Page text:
December 9, 2008
Forum Non Conveniens and the "American" Presumption
Judge Posner, writing for a panel of the Seventh Circuit Court of Appeals recently affirmed a district court's dismissal on forum non conveniens of a diversity suit brought under 28 U.S.C. § 1332(d)(2)(C). The plaintiff was a wholly owned subsidiary of a Japanese company incorporated in Delaware that invested in a limited partnership which bought a building in Chicago. The limited partnership was also incorporated in Delaware with a principal place of business in Japan, and all the partners had Japanese addresses. The bulk of the opinion is dedicated to the plaintiff's argument that there is a strong presumption in favor of the plaintiff's choice of forum, "especially if the plaintiff is an American and the forum is an American court." The court quickly dismissed that argument and seemed to scold the plaintiff's counsel declaring that "the plaintiff's lawyers refuse to acknowledge that their client is 'American' in only the most artificial sense." Judge Posner then went on to explain that "Courts need to look behind an assertion that the plaintiff is 'American,' moreover, to determine whether the party has the sort of ties with the United States that make the American judicial forum convenient." So there would be no confusion as to the relevance of the presumption following this opinion, the court declared "the presumption is fine, but it is not to be treated, as the plaintiff would have us do, as a nigh-insurmountable obstacle to dismissal."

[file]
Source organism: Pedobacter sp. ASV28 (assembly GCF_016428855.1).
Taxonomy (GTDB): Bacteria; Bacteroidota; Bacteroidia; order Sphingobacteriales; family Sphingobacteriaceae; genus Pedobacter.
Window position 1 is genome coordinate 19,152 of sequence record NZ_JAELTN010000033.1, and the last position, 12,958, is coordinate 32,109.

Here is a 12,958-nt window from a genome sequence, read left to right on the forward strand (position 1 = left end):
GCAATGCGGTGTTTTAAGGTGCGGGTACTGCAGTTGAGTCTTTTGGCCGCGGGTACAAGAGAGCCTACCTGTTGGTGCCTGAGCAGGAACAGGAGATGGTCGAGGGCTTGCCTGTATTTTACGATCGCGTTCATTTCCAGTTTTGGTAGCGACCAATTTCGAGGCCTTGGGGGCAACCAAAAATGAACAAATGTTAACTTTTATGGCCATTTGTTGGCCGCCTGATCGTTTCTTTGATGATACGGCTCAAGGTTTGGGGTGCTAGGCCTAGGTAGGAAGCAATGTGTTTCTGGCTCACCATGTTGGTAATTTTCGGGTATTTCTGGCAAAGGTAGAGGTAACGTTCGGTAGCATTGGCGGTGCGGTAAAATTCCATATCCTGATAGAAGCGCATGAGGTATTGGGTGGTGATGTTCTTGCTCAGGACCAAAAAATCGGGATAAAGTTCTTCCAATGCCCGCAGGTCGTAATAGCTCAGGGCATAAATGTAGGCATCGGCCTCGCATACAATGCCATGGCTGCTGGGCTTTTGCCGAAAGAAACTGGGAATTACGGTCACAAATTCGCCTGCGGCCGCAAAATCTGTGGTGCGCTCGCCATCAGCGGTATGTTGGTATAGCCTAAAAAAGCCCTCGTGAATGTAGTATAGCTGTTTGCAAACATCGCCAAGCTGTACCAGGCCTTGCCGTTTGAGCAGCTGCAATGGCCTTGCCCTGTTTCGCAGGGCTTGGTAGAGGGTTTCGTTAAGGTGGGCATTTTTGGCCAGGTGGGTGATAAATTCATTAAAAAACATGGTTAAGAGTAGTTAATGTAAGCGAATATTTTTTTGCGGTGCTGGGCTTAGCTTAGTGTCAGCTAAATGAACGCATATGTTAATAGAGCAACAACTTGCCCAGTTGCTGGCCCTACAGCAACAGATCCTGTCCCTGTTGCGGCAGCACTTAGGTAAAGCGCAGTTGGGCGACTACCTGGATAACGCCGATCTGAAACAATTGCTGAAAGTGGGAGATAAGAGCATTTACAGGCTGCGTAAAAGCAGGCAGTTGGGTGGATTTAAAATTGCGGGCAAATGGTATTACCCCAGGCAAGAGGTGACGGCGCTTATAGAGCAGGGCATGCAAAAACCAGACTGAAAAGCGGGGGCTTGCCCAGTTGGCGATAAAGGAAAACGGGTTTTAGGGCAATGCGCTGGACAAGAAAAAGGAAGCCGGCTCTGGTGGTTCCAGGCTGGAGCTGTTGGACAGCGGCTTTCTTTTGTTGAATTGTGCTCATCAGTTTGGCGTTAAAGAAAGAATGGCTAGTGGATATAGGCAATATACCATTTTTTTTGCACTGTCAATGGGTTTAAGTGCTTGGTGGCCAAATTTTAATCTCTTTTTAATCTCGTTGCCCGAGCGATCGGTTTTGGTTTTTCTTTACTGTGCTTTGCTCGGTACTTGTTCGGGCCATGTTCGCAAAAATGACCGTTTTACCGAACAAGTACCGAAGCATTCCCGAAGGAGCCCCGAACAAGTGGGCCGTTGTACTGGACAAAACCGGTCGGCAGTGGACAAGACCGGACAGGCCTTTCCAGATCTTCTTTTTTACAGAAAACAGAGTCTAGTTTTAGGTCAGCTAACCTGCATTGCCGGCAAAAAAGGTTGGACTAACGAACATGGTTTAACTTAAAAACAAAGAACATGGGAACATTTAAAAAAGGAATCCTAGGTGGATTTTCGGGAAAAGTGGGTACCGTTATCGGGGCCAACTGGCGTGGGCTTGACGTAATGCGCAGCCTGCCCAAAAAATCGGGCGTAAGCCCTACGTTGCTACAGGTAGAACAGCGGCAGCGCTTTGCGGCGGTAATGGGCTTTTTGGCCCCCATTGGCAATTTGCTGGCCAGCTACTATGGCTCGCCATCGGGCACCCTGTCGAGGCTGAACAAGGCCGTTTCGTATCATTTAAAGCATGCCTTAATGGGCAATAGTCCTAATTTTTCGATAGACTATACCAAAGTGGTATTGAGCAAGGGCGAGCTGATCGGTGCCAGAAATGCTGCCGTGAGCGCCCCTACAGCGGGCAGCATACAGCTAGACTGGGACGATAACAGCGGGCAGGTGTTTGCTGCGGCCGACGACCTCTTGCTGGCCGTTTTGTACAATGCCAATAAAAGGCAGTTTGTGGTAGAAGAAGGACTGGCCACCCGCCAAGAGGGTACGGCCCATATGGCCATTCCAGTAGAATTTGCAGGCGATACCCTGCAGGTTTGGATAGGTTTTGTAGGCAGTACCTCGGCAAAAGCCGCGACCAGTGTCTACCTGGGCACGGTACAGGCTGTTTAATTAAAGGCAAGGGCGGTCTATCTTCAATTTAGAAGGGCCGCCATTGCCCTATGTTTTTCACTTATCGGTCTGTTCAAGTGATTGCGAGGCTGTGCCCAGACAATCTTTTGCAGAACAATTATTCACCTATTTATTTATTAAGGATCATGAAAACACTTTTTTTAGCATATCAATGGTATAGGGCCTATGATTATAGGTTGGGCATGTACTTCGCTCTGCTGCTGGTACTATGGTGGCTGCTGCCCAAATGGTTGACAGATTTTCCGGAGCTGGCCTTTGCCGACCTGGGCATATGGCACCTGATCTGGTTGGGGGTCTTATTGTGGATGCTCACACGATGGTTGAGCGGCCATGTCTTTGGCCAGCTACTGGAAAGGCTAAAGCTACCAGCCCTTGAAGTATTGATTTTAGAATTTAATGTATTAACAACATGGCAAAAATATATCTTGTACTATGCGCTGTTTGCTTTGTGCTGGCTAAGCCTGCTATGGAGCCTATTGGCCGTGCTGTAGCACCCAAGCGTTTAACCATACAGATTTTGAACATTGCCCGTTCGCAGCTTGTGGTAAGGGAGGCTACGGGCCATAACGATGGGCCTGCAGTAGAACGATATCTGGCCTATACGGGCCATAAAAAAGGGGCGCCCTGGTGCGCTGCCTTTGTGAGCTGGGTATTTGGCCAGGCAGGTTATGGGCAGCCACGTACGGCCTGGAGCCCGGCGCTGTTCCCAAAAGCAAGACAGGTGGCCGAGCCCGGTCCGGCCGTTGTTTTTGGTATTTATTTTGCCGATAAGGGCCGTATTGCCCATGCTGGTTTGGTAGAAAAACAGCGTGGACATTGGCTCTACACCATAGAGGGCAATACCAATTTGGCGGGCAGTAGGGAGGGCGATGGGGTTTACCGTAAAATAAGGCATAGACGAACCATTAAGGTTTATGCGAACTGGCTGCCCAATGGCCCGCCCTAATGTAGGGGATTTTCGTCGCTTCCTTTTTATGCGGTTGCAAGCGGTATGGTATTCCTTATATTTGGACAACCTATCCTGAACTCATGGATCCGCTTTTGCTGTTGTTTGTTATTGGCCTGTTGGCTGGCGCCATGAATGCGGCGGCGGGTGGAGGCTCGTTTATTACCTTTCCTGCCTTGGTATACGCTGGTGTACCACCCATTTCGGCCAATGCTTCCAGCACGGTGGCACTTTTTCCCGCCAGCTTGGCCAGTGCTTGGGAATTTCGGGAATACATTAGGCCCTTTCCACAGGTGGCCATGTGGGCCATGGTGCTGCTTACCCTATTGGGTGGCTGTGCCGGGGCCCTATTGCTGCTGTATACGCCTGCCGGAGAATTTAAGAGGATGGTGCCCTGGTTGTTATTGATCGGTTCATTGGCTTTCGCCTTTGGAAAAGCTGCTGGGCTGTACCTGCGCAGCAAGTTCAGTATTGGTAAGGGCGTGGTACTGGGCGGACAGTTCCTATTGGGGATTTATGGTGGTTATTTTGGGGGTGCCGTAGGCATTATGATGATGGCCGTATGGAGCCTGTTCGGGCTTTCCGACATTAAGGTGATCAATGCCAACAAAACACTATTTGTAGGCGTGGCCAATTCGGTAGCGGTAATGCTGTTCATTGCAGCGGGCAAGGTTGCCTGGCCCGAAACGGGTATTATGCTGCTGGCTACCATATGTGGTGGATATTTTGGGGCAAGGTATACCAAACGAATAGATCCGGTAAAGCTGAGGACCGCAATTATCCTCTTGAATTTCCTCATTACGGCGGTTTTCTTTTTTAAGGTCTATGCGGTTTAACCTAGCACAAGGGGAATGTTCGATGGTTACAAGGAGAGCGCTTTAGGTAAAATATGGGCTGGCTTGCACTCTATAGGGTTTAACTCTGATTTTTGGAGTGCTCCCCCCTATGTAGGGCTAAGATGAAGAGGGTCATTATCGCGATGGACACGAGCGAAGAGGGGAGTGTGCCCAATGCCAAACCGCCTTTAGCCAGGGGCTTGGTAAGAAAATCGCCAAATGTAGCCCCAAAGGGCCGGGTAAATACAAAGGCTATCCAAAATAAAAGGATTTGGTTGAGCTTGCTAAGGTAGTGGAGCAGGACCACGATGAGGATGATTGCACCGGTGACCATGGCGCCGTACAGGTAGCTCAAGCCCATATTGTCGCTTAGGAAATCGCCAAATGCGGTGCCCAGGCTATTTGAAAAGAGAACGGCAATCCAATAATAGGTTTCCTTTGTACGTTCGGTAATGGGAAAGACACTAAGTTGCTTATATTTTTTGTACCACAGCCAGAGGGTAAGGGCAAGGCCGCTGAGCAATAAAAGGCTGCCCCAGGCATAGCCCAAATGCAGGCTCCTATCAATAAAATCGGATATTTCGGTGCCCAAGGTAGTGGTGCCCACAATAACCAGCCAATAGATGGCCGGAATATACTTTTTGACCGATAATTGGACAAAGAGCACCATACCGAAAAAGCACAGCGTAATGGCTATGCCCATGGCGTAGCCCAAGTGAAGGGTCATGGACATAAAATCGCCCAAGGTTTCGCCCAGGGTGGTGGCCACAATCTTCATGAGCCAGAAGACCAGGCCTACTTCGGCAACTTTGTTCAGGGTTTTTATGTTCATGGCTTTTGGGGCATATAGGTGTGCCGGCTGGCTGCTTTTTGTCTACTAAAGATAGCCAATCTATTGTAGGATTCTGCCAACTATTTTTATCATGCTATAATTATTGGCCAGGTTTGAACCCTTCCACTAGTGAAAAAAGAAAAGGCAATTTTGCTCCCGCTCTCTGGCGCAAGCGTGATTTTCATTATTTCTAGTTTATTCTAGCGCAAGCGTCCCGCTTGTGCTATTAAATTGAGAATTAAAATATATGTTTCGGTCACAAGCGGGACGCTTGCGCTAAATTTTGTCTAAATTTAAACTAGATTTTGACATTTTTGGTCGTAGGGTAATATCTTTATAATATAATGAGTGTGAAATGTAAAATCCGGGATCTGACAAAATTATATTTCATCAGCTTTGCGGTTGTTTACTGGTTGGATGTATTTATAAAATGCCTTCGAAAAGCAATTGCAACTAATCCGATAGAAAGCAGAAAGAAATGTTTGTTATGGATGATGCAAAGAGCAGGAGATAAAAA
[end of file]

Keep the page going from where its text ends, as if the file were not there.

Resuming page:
Read the full opinion here.
December 9, 2008 | Permalink
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